Back in 1990, a US diplomat informed Saddam Hussein that his border dispute with Kuwait was of no concern to the US. We all know what happened next. Would Saddam have invaded Kuwait if he had known how the US would respond? I doubt it. In international affairs, misunderstandings can be very costly. Better to make your policy crystal clear to your adversaries, in order to avoid misunderstandings.
This FT article caught my eye:
It is easy to forget that early in Joe Biden’s presidency he made a bridge-building overture to Vladimir Putin. During the 2020 campaign, Biden barely mentioned Russia as a geopolitical rival to the US. China hogged all the attention. At the Geneva summit with his Russian counterpart in June 2021, the US president went to great lengths to massage Putin’s ego, even calling Russia a great power.
A few weeks later, Biden withdrew America’s remaining forces from Afghanistan in a debacle that threatened to define his presidency.
In retrospect, it is clear that the two seemingly unrelated events — Biden’s positive mood music towards Russia and his Afghanistan pullout — reinforced Putin’s decision to invade Ukraine. The west, in Putin’s view, was unlikely to react any more decisively to his planned annexation of Ukraine than it had to Crimea in 2014.
Such misunderstandings have characterised geopolitics through the ages.
I’m not sure this is entirely correct (I suspect Putin expected a quick win.) But it is certainly true that Biden ought to have informed Putin that we’d supply weapons to Ukraine if Russia invaded.
Now you see discussion of “strategic ambiguity” in our policy regarding Taiwan. Here’s Raymond Kuo at Foreign Policy:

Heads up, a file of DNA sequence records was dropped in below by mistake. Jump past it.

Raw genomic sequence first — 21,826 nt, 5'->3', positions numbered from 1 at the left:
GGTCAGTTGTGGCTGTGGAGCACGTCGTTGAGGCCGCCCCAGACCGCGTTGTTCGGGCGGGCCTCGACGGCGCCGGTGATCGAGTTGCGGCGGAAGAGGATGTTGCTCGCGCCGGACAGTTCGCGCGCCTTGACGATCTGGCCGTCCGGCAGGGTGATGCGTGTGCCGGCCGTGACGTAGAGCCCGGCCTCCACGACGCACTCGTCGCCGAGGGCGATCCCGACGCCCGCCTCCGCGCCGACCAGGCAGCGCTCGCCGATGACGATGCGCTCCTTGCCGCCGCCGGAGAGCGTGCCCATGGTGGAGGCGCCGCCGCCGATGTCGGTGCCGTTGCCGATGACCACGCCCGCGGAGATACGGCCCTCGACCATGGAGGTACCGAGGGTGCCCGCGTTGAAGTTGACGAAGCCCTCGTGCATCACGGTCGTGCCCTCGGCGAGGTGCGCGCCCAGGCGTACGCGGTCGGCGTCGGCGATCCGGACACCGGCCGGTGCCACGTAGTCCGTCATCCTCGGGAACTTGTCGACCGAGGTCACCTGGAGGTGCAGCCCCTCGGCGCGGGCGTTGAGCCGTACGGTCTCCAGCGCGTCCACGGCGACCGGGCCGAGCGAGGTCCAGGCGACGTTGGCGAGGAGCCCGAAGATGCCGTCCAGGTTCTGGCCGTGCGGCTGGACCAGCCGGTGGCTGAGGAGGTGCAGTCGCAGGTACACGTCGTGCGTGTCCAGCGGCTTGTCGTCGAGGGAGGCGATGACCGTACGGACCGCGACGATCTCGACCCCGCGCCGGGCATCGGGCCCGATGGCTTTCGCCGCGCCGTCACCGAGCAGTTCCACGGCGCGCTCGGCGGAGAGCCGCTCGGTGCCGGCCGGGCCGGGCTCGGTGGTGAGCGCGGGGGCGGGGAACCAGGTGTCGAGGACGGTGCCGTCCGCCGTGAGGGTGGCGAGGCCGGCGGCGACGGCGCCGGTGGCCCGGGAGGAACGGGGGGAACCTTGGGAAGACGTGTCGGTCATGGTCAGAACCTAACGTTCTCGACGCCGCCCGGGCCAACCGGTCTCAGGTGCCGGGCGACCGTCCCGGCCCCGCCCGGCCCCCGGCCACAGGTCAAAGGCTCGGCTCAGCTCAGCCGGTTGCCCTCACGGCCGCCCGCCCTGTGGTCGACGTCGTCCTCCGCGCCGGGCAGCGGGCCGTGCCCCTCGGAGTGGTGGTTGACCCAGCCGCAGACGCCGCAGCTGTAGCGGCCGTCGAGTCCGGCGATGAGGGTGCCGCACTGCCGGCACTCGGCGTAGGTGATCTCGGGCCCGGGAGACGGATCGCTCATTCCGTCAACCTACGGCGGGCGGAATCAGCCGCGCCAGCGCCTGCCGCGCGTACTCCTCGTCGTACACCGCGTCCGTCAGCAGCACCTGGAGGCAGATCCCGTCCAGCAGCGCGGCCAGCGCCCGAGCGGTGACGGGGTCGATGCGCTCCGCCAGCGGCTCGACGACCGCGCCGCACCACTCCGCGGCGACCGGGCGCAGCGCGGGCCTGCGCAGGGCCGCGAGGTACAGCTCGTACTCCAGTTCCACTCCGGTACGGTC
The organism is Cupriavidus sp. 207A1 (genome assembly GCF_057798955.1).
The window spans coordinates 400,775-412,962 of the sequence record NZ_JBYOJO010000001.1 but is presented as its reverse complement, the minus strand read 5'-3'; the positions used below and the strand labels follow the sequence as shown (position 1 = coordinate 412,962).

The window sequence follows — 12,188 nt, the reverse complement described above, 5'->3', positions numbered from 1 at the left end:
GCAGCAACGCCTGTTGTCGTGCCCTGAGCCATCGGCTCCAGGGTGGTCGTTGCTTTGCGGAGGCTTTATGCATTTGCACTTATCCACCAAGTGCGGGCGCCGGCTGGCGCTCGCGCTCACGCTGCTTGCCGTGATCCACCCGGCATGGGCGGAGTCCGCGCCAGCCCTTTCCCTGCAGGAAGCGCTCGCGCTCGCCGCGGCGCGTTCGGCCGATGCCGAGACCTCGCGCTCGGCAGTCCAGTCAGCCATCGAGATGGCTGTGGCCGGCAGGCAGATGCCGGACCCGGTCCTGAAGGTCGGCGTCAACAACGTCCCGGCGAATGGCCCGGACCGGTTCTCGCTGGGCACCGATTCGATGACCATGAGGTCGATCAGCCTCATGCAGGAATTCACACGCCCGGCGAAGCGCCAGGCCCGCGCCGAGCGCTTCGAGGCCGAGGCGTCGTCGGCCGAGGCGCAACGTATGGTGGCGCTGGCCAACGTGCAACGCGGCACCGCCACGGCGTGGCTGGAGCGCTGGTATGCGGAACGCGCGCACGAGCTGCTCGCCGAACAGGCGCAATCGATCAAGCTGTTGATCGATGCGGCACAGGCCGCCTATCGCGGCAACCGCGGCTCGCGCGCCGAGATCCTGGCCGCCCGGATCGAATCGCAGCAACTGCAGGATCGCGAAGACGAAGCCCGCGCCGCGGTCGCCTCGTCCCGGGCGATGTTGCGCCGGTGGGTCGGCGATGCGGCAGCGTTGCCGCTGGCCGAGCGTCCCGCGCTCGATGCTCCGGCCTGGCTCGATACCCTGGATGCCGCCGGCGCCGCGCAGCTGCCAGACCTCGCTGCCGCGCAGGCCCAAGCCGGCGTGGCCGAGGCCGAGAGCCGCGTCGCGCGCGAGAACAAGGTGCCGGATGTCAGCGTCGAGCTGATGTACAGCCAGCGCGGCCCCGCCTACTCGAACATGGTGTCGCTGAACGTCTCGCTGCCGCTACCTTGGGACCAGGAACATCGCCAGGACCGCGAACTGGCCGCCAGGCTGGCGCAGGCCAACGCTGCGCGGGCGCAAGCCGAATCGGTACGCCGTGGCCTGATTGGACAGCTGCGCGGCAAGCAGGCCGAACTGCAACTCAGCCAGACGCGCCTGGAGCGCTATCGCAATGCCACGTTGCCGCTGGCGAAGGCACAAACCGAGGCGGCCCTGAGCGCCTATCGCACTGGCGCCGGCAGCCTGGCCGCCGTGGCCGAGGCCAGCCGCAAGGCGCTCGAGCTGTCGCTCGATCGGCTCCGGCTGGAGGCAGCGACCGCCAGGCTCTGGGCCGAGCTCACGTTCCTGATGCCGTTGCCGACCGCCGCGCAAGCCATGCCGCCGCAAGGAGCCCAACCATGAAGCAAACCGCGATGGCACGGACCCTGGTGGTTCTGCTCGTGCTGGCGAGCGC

Strategic ambiguity typically is understood as deliberately creating uncertainty in Beijing and Taipei about whether the United States would intervene in a war. This supposedly creates dual deterrence: The threat of U.S. intervention prevents China from invading, and the fear of U.S. abandonment prevents Taiwan from sparking a war by declaring independence, which China considers a casus belli. This approach, supporters contend, has kept peace for decades and prevented entrapment, whereby the United States unwillingly gets pulled into war.…
Let’s hope it doesn’t end with a war between the US and China.
A better solution would be to tell Taiwan that we won’t support them if they declare independence, and make clear to China how we will support Taiwan if they are attacked. My own view is that it would be a very bad idea for the US to go to war with China.
A recent article by Tim Willasey-Wilsey makes some good arguments against strategic ambiguity on Taiwan:
There are four problems with strategic ambiguity. The first is that it often masks a genuine uncertainty in the policy-owning country (the US) whether it would go to the defence of the potential victim and whether that defence would include direct military intervention, the provision of arms and intelligence, or neither.
The second is that its very existence can serve as an impediment to genuine policy planning. An incoming secretary of state would be told ‘our policy towards Taiwan is one of strategic ambiguity’ and the briefing would then move on to the next topic. In other words, it looks like a policy but, unless underpinned by full assessment and planning, it is a vacuum.
The third is that potential aggressors are getting wise to the fact that strategic ambiguity often means ‘absence of policy’. In such circumstances the deterrent effect disappears.
And the fourth is that, at the moment of truth, the president will have to take a rushed decision which may embrace a host of other factors such as the state of the global economy and electoral prospects at home.
PS. To be clear, I supported the withdrawal from Afghanistan—and it was certainly not a “debacle”. Any withdrawal from a place like Afghanistan would be very messy, and no amount of “planning” (good luck with that!) would change that fact.